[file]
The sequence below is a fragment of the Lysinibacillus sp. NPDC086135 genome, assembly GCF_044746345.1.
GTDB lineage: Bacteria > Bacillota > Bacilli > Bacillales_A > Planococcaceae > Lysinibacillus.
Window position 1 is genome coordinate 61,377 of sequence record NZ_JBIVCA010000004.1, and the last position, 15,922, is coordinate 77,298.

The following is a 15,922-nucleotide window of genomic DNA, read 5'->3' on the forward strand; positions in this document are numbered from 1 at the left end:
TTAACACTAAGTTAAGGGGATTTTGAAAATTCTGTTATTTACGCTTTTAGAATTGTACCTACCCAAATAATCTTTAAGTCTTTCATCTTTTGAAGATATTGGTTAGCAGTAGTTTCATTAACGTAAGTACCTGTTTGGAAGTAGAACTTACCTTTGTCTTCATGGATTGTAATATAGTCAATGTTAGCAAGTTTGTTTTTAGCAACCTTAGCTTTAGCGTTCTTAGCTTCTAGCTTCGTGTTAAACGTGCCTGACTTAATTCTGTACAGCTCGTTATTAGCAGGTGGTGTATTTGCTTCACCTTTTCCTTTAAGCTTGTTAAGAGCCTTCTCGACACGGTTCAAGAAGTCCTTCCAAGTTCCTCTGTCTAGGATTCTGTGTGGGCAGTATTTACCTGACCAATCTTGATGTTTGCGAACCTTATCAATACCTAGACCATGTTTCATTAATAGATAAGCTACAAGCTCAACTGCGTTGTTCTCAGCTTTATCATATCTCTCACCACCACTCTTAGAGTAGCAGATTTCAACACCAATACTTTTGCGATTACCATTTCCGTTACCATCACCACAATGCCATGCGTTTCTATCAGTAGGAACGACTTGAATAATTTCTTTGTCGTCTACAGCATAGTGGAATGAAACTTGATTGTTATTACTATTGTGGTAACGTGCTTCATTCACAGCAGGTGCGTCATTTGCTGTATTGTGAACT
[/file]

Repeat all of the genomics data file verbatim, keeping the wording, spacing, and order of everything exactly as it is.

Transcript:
The sequence below is a fragment of the Lysinibacillus sp. NPDC086135 genome, assembly GCF_044746345.1.
GTDB lineage: Bacteria > Bacillota > Bacilli > Bacillales_A > Planococcaceae > Lysinibacillus.
Window position 1 is genome coordinate 61,377 of sequence record NZ_JBIVCA010000004.1, and the last position, 15,922, is coordinate 77,298.

The following is a 15,922-nucleotide window of genomic DNA, read 5'->3' on the forward strand; positions in this document are numbered from 1 at the left end:
TTAACACTAAGTTAAGGGGATTTTGAAAATTCTGTTATTTACGCTTTTAGAATTGTACCTACCCAAATAATCTTTAAGTCTTTCATCTTTTGAAGATATTGGTTAGCAGTAGTTTCATTAACGTAAGTACCTGTTTGGAAGTAGAACTTACCTTTGTCTTCATGGATTGTAATATAGTCAATGTTAGCAAGTTTGTTTTTAGCAACCTTAGCTTTAGCGTTCTTAGCTTCTAGCTTCGTGTTAAACGTGCCTGACTTAATTCTGTACAGCTCGTTATTAGCAGGTGGTGTATTTGCTTCACCTTTTCCTTTAAGCTTGTTAAGAGCCTTCTCGACACGGTTCAAGAAGTCCTTCCAAGTTCCTCTGTCTAGGATTCTGTGTGGGCAGTATTTACCTGACCAATCTTGATGTTTGCGAACCTTATCAATACCTAGACCATGTTTCATTAATAGATAAGCTACAAGCTCAACTGCGTTGTTCTCAGCTTTATCATATCTCTCACCACCACTCTTAGAGTAGCAGATTTCAACACCAATACTTTTGCGATTACCATTTCCGTTACCATCACCACAATGCCATGCGTTTCTATCAGTAGGAACGACTTGAATAATTTCTTTGTCGTCTACAGCATAGTGGAATGAAACTTGATTGTTATTACTATTGTGGTAACGTGCTTCATTCACAGCAGGTGCGTCATTTGCTGTATTGTGAACT